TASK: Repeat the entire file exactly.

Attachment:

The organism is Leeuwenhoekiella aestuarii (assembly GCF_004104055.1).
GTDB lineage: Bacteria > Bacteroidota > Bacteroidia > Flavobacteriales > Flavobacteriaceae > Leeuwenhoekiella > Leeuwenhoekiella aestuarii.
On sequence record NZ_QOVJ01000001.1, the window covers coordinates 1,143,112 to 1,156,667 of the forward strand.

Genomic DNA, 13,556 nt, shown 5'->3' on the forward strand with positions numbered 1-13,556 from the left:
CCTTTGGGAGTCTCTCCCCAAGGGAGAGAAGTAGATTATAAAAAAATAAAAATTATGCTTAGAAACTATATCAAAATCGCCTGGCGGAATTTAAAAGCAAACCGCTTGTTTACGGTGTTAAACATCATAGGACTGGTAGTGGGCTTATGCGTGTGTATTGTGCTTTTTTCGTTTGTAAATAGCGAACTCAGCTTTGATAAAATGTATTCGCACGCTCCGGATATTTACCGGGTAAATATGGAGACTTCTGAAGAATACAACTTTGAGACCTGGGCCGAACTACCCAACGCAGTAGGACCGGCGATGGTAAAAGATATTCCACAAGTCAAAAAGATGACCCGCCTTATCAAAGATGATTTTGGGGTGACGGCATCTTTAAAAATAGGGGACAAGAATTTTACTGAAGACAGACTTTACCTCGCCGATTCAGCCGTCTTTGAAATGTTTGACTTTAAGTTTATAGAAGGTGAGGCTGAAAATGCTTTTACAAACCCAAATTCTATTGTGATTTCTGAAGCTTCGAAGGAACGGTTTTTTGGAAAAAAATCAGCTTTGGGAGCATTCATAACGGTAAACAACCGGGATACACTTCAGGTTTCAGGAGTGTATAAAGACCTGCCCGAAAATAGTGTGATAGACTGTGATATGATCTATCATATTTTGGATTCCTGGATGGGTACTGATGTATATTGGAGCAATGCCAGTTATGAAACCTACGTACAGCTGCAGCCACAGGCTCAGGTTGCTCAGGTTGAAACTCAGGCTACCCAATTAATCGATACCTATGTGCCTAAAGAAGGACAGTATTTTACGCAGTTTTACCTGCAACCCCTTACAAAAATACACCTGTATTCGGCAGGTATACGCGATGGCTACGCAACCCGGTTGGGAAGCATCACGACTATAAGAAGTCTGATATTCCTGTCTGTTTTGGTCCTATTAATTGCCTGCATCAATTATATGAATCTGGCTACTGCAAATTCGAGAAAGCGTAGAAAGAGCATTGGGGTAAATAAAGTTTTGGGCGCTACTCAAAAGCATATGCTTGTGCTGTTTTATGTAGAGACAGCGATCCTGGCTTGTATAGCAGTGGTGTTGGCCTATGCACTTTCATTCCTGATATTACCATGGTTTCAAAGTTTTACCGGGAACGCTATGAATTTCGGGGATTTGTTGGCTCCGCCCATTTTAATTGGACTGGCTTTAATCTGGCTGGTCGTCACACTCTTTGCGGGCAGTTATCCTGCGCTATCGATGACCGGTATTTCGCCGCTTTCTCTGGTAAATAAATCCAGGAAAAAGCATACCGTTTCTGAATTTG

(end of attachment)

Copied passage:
The organism is Leeuwenhoekiella aestuarii (assembly GCF_004104055.1).
GTDB lineage: Bacteria > Bacteroidota > Bacteroidia > Flavobacteriales > Flavobacteriaceae > Leeuwenhoekiella > Leeuwenhoekiella aestuarii.
On sequence record NZ_QOVJ01000001.1, the window covers coordinates 1,143,112 to 1,156,667 of the forward strand.

Genomic DNA, 13,556 nt, shown 5'->3' on the forward strand with positions numbered 1-13,556 from the left:
CCTTTGGGAGTCTCTCCCCAAGGGAGAGAAGTAGATTATAAAAAAATAAAAATTATGCTTAGAAACTATATCAAAATCGCCTGGCGGAATTTAAAAGCAAACCGCTTGTTTACGGTGTTAAACATCATAGGACTGGTAGTGGGCTTATGCGTGTGTATTGTGCTTTTTTCGTTTGTAAATAGCGAACTCAGCTTTGATAAAATGTATTCGCACGCTCCGGATATTTACCGGGTAAATATGGAGACTTCTGAAGAATACAACTTTGAGACCTGGGCCGAACTACCCAACGCAGTAGGACCGGCGATGGTAAAAGATATTCCACAAGTCAAAAAGATGACCCGCCTTATCAAAGATGATTTTGGGGTGACGGCATCTTTAAAAATAGGGGACAAGAATTTTACTGAAGACAGACTTTACCTCGCCGATTCAGCCGTCTTTGAAATGTTTGACTTTAAGTTTATAGAAGGTGAGGCTGAAAATGCTTTTACAAACCCAAATTCTATTGTGATTTCTGAAGCTTCGAAGGAACGGTTTTTTGGAAAAAAATCAGCTTTGGGAGCATTCATAACGGTAAACAACCGGGATACACTTCAGGTTTCAGGAGTGTATAAAGACCTGCCCGAAAATAGTGTGATAGACTGTGATATGATCTATCATATTTTGGATTCCTGGATGGGTACTGATGTATATTGGAGCAATGCCAGTTATGAAACCTACGTACAGCTGCAGCCACAGGCTCAGGTTGCTCAGGTTGAAACTCAGGCTACCCAATTAATCGATACCTATGTGCCTAAAGAAGGACAGTATTTTACGCAGTTTTACCTGCAACCCCTTACAAAAATACACCTGTATTCGGCAGGTATACGCGATGGCTACGCAACCCGGTTGGGAAGCATCACGACTATAAGAAGTCTGATATTCCTGTCTGTTTTGGTCCTATTAATTGCCTGCATCAATTATATGAATCTGGCTACTGCAAATTCGAGAAAGCGTAGAAAGAGCATTGGGGTAAATAAAGTTTTGGGCGCTACTCAAAAGCATATGCTTGTGCTGTTTTATGTAGAGACAGCGATCCTGGCTTGTATAGCAGTGGTGTTGGCCTATGCACTTTCATTCCTGATATTACCATGGTTTCAAAGTTTTACCGGGAACGCTATGAATTTCGGGGATTTGTTGGCTCCGCCCATTTTAATTGGACTGGCTTTAATCTGGCTGGTCGTCACACTCTTTGCGGGCAGTTATCCTGCGCTATCGATGACCGGTATTTCGCCGCTTTCTCTGGTAAATAAATCCAGGAAAAAGCATACCGTTTCTGAATTTG